Gravy shares stories of the changing American South through the foods we eat. Gravy showcases a South that is constantly evolving, accommodating new immigrants, adopting new traditions, and lovingly maintaining old ones. It uses food as a means to explore all of that, to dig into lesser-known corners of the region, complicate stereotypes, document new dynamics, and give voice to the unsung folk who grow, cook, and serve our daily meals.
Take the Woods Ballistic! Black Belt Nightlife
"Take the Woods Ballistic! Black Belt Nightlife" disrupts the sleepy picture of rural life by taking you into its nightlife. In Alabama’s Black Belt, the night scene has a beat all its own, rooted in a sense of deep community. We dive into bootlegging, clubbing, and a legendary Black Belt festival: the Footwash in Uniontown.
Migration: Making Meals and Homes in Alabama
Alabama’s Black Belt has always been a place of migration: the site of both forced and elective movement. Today, our reasons for leaving and coming home are still shaped by the desire for better lives and livelihoods. In this episode, we meet three women whose very different paths all led to a home in the Black Belt: Maria escaped violence in Mexico; Margaret fled religious persecution in Egypt; and Sarah came home to do some good, opening Abadir’s Light Fare and Pastry in Greensboro.
Alabama Hunters: Pretty Don't Tree No Coon
For generations, rural families in the Alabama Black Belt grew and hunted what they needed to sustain themselves. Wild game was a major and critical part of the diet. Today, hunting is still a popular Black Belt pursuit, but it’s less about sustenance and more about camaraderie, challenge, and immersion in nature.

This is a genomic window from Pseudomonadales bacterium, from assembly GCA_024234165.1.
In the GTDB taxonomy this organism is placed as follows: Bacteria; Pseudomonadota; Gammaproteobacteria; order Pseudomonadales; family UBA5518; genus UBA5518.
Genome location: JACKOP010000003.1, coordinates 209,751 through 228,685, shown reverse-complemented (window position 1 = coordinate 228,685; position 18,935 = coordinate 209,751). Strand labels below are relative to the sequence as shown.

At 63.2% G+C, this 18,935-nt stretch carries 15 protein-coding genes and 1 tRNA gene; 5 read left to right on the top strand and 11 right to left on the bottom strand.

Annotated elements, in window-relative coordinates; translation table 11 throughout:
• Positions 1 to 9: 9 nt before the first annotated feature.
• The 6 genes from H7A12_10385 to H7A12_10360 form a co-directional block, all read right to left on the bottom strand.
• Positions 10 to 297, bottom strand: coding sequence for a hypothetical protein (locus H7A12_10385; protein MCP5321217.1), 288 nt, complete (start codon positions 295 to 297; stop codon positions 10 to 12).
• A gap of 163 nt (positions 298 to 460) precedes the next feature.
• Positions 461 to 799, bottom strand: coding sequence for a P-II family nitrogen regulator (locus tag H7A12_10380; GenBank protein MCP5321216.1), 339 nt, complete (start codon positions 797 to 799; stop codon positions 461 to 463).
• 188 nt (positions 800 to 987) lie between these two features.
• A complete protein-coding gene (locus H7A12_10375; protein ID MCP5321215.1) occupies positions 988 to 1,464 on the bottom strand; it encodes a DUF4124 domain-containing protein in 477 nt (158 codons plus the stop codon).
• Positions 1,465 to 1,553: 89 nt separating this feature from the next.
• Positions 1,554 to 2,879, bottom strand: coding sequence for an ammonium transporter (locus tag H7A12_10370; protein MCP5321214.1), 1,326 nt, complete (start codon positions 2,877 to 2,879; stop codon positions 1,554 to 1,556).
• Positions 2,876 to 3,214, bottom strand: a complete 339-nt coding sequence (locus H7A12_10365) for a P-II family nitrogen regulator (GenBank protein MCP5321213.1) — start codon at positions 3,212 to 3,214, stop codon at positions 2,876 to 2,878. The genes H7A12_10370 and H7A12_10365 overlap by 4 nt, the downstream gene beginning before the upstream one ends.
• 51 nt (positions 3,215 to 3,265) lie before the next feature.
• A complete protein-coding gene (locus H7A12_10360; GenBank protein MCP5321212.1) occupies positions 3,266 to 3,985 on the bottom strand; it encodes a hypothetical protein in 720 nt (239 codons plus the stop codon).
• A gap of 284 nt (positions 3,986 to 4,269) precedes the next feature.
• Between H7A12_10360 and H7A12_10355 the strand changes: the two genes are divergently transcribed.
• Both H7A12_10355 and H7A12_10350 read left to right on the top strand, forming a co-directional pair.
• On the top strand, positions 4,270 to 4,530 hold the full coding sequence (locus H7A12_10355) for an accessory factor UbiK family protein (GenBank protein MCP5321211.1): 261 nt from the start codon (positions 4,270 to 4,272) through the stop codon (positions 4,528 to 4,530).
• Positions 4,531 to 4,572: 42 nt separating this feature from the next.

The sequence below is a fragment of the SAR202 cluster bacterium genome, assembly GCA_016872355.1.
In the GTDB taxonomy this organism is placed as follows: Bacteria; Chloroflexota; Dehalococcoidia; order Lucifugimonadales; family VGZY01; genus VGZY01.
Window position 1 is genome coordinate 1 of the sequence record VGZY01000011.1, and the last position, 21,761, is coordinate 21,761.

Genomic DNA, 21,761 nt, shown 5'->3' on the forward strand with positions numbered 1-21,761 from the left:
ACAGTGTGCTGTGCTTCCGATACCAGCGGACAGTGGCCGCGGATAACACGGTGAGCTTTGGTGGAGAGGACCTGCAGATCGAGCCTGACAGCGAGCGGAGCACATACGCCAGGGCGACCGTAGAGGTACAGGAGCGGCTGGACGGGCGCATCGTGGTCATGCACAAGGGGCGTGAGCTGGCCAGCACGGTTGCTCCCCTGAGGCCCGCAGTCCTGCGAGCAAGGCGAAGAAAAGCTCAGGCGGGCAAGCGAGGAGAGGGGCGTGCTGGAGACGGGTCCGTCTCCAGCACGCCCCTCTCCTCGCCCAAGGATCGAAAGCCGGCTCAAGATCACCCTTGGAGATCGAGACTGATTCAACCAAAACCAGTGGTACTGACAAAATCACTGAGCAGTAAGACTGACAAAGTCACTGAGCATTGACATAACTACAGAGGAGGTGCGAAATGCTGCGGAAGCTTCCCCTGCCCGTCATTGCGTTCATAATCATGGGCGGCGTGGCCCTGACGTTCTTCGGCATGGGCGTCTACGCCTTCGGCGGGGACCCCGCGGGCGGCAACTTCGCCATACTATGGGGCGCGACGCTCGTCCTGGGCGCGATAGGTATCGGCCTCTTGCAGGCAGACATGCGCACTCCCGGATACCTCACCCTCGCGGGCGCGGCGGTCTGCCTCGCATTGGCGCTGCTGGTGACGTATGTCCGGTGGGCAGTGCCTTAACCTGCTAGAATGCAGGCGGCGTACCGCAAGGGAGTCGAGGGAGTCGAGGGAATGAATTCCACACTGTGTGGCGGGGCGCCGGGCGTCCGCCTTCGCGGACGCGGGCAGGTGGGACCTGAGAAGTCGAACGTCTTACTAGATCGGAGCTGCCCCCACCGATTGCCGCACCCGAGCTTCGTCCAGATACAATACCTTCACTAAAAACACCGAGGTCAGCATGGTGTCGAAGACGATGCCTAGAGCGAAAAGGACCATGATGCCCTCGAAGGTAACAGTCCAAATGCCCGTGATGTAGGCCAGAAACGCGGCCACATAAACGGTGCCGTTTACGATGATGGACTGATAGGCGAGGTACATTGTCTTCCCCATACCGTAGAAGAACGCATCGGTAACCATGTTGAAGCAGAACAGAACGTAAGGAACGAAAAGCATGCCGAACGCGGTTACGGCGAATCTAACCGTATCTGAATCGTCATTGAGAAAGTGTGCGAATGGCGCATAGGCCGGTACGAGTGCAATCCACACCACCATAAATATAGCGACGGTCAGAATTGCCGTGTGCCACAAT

Cooking Up a Living in Alabama
In "Cooking up a Living in Alabama," we visit Thomas and Tommie Taylor of T-N-T BBQ in York and Martha Hawkins of Martha’s Place in Montgomery for a modern look at Black entrepreneurship in the Alabama Black Belt. We get a rural and an urban view of how Black entrepreneurs use innovation and hard work to generate real community impact.
New Stewards on Old Homesteads in Alabama
"New Stewards on Old Homesteads in Alabama" is a contemporary look at Alabama's Black Belt land and its stewards: often younger generations, newly returned to family land. This episode is reported and produced by Jackie Clay, Executive Director at the Coleman Center for the Arts in rural Sumter County, AL; Matt Whitson, production audio mixer and video editor at Alabama Public Television in Birmingham, AL; and Emily Blejwas, Executive Director of the Alabama Folklife Association.
"Pesach in Blacksburg," by Erika Meitner
"Pesach in Blacksburg," by Erika Meitner. Featured in Vinegar & Char: Verse from the Southern Foodways Alliance. University of Georgia Press, 2018.
I’m a massage therapist and sometimes I get bored during a massage so I put in an ear bud to listen to podcasts and pass the time faster. I listened to the first episode and haven’t been able to put it down! I tell EVERYONE about this show!
Love your show.
I just found your podcast and I love it. I love the information you have and the guests that you have on the show. Keep up the good work.
Great topic just a little aside issue no big deal
Topic very interesting and well researched , interesting research on food and changed in Americans sizes .
Aside: the “music “ in the background became overwhelming and took over the audio at points hard to listen in ear buds
Love Gravy !